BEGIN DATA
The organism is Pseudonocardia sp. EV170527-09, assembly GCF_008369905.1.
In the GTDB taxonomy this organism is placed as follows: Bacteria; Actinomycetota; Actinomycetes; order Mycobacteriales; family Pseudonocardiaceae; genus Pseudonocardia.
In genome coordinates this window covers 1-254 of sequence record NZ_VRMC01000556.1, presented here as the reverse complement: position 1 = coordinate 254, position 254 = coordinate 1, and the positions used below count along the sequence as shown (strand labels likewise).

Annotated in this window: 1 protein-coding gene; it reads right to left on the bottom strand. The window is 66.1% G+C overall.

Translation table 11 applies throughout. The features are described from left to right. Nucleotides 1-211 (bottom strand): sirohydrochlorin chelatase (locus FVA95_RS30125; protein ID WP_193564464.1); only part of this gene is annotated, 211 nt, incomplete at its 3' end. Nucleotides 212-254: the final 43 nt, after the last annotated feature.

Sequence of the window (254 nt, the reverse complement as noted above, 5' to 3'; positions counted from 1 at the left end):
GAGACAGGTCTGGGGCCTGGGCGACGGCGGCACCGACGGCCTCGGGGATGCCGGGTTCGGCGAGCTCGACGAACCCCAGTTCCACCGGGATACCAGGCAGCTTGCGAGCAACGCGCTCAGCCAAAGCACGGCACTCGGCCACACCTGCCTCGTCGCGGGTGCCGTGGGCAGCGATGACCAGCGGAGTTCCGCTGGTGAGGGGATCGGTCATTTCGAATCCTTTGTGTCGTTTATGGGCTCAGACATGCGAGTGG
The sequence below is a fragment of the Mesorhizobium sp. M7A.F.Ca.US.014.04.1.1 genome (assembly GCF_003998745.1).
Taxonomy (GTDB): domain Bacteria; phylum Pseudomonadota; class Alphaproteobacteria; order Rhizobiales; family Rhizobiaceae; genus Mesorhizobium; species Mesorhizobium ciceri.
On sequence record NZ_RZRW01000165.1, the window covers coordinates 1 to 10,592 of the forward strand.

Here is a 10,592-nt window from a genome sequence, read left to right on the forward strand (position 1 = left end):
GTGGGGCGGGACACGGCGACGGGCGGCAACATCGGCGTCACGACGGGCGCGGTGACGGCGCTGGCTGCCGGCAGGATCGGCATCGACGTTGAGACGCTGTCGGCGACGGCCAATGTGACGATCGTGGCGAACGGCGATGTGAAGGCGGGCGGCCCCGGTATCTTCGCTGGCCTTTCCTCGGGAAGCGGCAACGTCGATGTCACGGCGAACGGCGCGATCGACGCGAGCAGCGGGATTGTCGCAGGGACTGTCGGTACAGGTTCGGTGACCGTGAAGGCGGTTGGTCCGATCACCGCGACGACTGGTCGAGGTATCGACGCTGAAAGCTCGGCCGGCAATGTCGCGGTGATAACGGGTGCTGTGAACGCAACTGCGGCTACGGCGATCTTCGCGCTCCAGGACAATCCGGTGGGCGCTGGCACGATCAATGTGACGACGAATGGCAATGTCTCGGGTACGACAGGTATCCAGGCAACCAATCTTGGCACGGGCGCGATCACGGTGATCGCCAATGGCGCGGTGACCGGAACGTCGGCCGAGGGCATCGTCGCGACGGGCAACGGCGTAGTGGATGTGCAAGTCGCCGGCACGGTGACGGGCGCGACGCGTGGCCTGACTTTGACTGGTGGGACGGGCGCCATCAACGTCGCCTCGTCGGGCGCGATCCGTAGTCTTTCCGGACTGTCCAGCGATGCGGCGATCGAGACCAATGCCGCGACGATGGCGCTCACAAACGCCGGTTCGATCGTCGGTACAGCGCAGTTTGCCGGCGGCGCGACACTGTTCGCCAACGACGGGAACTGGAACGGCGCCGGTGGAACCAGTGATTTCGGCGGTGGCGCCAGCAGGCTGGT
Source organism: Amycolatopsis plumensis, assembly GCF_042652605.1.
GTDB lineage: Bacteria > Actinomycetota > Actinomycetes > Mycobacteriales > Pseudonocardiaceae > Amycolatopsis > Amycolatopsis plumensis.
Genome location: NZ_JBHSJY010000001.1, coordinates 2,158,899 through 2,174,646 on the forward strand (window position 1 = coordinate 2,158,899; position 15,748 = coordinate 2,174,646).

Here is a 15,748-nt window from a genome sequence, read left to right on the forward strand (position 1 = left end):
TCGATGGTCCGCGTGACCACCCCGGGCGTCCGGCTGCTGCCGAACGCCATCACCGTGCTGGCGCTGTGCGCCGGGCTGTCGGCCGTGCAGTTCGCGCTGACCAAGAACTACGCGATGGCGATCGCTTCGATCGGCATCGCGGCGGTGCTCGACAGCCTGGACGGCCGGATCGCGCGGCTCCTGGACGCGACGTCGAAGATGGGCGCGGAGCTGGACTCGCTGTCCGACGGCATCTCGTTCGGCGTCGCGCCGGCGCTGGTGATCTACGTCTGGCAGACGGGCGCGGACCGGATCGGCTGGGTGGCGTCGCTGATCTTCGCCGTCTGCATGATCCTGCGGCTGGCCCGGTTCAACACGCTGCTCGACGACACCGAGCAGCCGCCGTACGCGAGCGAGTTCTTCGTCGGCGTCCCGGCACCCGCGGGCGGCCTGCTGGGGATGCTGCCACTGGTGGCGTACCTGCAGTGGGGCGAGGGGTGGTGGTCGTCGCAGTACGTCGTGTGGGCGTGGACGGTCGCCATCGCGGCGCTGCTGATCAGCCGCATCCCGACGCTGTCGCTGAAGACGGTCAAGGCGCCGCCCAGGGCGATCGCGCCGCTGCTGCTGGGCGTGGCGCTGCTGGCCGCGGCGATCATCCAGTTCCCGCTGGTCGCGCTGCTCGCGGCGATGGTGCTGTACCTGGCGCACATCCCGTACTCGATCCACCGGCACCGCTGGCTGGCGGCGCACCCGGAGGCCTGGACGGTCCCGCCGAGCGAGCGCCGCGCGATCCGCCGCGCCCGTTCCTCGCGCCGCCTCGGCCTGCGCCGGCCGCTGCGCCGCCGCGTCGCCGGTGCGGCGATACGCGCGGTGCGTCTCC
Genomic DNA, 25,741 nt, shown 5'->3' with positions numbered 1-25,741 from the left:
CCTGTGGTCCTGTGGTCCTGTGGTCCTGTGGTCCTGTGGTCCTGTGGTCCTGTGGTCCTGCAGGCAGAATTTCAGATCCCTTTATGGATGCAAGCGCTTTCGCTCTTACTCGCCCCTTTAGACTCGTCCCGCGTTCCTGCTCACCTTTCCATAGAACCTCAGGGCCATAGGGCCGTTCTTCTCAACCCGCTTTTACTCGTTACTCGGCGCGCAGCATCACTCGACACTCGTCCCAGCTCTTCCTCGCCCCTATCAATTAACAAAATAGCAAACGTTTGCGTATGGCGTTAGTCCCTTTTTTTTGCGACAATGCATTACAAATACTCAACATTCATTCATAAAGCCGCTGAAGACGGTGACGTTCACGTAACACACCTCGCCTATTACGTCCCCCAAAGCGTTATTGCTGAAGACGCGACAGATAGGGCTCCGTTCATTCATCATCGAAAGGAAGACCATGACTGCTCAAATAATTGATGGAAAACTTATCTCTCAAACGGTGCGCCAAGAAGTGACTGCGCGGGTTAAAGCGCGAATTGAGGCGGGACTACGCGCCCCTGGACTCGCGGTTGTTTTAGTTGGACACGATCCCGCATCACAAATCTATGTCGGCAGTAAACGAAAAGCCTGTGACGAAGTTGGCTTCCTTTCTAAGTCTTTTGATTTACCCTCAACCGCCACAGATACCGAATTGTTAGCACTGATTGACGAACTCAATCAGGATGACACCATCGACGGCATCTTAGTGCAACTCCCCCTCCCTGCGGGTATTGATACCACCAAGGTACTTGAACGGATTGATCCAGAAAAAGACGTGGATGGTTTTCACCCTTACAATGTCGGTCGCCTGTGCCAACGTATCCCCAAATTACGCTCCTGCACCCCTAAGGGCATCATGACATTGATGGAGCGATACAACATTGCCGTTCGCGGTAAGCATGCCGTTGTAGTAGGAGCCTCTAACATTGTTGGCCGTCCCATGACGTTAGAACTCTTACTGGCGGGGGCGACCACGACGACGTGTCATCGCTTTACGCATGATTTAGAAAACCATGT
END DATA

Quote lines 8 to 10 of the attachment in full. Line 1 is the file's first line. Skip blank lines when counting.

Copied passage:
The sequence below is a fragment of the Mesorhizobium sp. M7A.F.Ca.US.014.04.1.1 genome (assembly GCF_003998745.1).
Taxonomy (GTDB): domain Bacteria; phylum Pseudomonadota; class Alphaproteobacteria; order Rhizobiales; family Rhizobiaceae; genus Mesorhizobium; species Mesorhizobium ciceri.
On sequence record NZ_RZRW01000165.1, the window covers coordinates 1 to 10,592 of the forward strand.